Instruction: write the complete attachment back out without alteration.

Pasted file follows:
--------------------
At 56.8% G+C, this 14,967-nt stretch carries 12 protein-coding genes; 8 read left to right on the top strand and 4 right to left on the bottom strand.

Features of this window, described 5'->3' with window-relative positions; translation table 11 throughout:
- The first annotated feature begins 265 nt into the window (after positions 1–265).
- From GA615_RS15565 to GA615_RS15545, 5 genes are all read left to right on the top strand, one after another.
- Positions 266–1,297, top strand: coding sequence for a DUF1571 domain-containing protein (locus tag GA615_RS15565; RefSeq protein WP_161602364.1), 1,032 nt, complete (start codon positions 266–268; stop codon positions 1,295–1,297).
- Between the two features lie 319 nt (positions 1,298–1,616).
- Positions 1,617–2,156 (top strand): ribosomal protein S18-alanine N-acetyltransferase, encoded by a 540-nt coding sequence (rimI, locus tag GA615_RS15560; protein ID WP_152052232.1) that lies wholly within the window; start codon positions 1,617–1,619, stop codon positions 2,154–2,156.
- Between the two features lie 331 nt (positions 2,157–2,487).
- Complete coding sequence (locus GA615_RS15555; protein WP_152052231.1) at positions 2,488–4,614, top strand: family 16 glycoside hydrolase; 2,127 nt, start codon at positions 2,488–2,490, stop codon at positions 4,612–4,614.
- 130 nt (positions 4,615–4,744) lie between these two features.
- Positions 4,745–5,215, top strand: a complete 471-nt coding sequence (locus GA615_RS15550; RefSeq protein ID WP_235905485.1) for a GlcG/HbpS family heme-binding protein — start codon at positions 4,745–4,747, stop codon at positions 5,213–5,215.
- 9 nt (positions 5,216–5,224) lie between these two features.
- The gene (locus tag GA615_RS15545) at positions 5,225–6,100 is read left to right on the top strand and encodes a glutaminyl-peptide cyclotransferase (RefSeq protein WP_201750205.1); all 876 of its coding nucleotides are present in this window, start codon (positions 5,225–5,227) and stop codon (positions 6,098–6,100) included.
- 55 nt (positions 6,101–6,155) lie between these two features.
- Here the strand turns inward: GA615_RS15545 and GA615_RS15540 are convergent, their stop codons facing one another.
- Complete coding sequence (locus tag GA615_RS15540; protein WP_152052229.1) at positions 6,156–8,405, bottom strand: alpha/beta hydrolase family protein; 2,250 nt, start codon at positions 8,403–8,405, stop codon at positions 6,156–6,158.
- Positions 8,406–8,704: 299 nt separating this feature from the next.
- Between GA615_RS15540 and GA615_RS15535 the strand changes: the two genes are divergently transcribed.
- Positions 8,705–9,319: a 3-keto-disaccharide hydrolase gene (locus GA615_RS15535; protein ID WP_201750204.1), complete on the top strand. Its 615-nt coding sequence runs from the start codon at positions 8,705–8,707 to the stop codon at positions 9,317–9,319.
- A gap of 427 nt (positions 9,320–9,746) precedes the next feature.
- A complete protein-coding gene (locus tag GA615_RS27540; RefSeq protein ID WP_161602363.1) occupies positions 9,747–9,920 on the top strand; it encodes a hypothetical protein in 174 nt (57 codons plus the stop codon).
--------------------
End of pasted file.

At 56.8% G+C, this 14,967-nt stretch carries 12 protein-coding genes; 8 read left to right on the top strand and 4 right to left on the bottom strand.

Features of this window, described 5'->3' with window-relative positions; translation table 11 throughout:
- The first annotated feature begins 265 nt into the window (after positions 1–265).
- From GA615_RS15565 to GA615_RS15545, 5 genes are all read left to right on the top strand, one after another.
- Positions 266–1,297, top strand: coding sequence for a DUF1571 domain-containing protein (locus tag GA615_RS15565; RefSeq protein WP_161602364.1), 1,032 nt, complete (start codon positions 266–268; stop codon positions 1,295–1,297).
- Between the two features lie 319 nt (positions 1,298–1,616).
- Positions 1,617–2,156 (top strand): ribosomal protein S18-alanine N-acetyltransferase, encoded by a 540-nt coding sequence (rimI, locus tag GA615_RS15560; protein ID WP_152052232.1) that lies wholly within the window; start codon positions 1,617–1,619, stop codon positions 2,154–2,156.
- Between the two features lie 331 nt (positions 2,157–2,487).
- Complete coding sequence (locus GA615_RS15555; protein WP_152052231.1) at positions 2,488–4,614, top strand: family 16 glycoside hydrolase; 2,127 nt, start codon at positions 2,488–2,490, stop codon at positions 4,612–4,614.
- 130 nt (positions 4,615–4,744) lie between these two features.
- Positions 4,745–5,215, top strand: a complete 471-nt coding sequence (locus GA615_RS15550; RefSeq protein ID WP_235905485.1) for a GlcG/HbpS family heme-binding protein — start codon at positions 4,745–4,747, stop codon at positions 5,213–5,215.
- 9 nt (positions 5,216–5,224) lie between these two features.
- The gene (locus tag GA615_RS15545) at positions 5,225–6,100 is read left to right on the top strand and encodes a glutaminyl-peptide cyclotransferase (RefSeq protein WP_201750205.1); all 876 of its coding nucleotides are present in this window, start codon (positions 5,225–5,227) and stop codon (positions 6,098–6,100) included.
- 55 nt (positions 6,101–6,155) lie between these two features.
- Here the strand turns inward: GA615_RS15545 and GA615_RS15540 are convergent, their stop codons facing one another.
- Complete coding sequence (locus tag GA615_RS15540; protein WP_152052229.1) at positions 6,156–8,405, bottom strand: alpha/beta hydrolase family protein; 2,250 nt, start codon at positions 8,403–8,405, stop codon at positions 6,156–6,158.
- Positions 8,406–8,704: 299 nt separating this feature from the next.
- Between GA615_RS15540 and GA615_RS15535 the strand changes: the two genes are divergently transcribed.
- Positions 8,705–9,319: a 3-keto-disaccharide hydrolase gene (locus GA615_RS15535; protein ID WP_201750204.1), complete on the top strand. Its 615-nt coding sequence runs from the start codon at positions 8,705–8,707 to the stop codon at positions 9,317–9,319.
- A gap of 427 nt (positions 9,320–9,746) precedes the next feature.
- A complete protein-coding gene (locus tag GA615_RS27540; RefSeq protein ID WP_161602363.1) occupies positions 9,747–9,920 on the top strand; it encodes a hypothetical protein in 174 nt (57 codons plus the stop codon).